British Prime Minister Tony Blair insisted the goal of a stable Iraq was worth fighting for as he made a surprise trip yesterday to meet his troops and hold talks about the future of the war-torn country.
"If Iraq does stabilize, the region, the whole world and our country will be more safe because international terrorism will be dealt a huge body blow," he told British troops in the southern city of Basra. "It is up to us to try and help this country become the democracy that people want it to be."
"The only way of doing this is to provide security so the Iraqi security forces -- the police and army -- can build up, and then of course we can eventually draw down our own capability," he said.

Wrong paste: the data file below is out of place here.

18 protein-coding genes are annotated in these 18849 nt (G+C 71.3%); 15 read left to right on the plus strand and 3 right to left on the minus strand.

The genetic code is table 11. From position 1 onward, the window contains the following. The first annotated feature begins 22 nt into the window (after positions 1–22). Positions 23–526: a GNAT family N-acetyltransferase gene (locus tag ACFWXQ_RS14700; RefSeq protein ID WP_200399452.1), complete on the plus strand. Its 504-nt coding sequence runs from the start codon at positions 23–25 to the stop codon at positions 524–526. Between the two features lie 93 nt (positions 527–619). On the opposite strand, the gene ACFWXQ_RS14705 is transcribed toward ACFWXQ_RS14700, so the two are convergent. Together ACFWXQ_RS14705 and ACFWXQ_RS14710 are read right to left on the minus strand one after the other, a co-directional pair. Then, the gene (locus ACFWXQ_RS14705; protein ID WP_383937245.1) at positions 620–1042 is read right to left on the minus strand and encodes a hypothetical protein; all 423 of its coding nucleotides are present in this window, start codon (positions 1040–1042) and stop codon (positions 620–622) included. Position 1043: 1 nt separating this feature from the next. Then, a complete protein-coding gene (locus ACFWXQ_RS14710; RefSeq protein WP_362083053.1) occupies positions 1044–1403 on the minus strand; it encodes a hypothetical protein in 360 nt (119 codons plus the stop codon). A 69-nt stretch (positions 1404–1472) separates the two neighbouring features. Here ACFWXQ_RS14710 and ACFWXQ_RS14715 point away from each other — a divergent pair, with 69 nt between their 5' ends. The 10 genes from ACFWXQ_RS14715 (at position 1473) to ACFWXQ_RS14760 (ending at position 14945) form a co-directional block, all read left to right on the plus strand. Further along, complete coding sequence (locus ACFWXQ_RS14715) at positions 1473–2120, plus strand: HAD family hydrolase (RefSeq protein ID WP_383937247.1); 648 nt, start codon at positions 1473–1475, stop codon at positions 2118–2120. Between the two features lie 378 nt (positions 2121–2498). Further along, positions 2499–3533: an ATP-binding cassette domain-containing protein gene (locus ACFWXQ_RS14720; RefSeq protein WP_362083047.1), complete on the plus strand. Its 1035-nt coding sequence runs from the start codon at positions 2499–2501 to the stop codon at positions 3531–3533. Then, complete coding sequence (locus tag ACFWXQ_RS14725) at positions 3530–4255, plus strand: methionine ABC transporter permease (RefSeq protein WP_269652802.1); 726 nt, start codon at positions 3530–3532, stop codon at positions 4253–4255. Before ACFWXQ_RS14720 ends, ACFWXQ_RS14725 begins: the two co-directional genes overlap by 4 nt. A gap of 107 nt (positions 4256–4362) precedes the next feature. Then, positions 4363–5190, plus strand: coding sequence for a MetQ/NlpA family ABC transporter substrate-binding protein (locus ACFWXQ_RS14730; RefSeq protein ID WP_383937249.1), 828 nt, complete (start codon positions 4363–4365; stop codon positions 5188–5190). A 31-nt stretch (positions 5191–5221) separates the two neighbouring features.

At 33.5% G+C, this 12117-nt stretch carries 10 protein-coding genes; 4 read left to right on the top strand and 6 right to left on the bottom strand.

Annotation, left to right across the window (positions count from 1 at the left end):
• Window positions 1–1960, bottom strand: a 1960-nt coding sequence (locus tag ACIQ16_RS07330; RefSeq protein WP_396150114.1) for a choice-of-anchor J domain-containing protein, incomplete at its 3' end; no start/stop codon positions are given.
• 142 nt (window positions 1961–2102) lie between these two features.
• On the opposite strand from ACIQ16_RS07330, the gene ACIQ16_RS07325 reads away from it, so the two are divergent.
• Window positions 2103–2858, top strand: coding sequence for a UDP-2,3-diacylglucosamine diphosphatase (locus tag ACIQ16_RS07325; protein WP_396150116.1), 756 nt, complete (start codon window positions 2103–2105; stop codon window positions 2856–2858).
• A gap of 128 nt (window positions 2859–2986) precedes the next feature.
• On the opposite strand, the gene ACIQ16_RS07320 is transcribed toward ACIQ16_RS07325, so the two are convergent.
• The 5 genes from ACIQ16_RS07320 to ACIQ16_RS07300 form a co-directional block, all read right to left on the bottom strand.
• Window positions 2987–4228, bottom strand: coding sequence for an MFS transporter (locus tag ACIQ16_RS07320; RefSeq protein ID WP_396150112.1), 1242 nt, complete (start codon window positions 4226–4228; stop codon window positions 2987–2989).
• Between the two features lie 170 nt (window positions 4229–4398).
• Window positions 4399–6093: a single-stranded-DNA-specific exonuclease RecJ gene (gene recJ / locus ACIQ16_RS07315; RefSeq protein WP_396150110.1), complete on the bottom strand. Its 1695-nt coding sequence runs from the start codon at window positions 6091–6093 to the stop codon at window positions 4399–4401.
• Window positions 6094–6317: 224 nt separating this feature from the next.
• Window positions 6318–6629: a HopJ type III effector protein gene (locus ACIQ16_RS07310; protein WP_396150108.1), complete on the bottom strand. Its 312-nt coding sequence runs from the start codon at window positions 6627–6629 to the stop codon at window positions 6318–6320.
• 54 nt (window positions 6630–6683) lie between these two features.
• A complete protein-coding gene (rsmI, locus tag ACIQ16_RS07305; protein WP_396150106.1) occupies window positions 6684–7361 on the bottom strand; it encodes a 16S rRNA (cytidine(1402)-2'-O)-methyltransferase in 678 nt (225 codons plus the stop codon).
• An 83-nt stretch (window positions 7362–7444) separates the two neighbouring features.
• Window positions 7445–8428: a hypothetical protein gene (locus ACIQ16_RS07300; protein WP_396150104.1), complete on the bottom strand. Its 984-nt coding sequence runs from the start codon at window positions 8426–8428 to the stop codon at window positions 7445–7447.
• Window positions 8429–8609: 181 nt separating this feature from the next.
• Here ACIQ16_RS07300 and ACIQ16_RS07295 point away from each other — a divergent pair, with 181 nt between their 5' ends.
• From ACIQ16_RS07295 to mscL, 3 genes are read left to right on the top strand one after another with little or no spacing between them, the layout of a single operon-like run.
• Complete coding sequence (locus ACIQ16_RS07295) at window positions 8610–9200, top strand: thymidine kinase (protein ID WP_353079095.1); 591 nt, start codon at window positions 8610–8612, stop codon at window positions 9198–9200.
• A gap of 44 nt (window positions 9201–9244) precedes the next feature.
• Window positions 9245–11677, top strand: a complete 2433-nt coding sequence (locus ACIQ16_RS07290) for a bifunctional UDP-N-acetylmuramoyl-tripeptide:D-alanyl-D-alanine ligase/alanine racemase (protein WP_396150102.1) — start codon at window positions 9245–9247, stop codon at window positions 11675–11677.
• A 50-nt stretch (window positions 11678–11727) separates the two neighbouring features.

It was Blair's fourth visit since the March 2003 US-led invasion, and as usual a total media blackout was imposed ahead of his arrival for security reasons.
Blair held round-table talks with General George Casey, the top US military commander in Iraq, and US ambassador Zalmay Khalilzad, as well as senior British diplomatic and military figures on security, politics and the presence of foreign troops, his official spokesman said.
Away from politics, Blair's top priority on the trip is to say thank you to Britain's 8,000 troops deployed largely in Iraq's four southern provinces for serving away from home, especially over Christmas.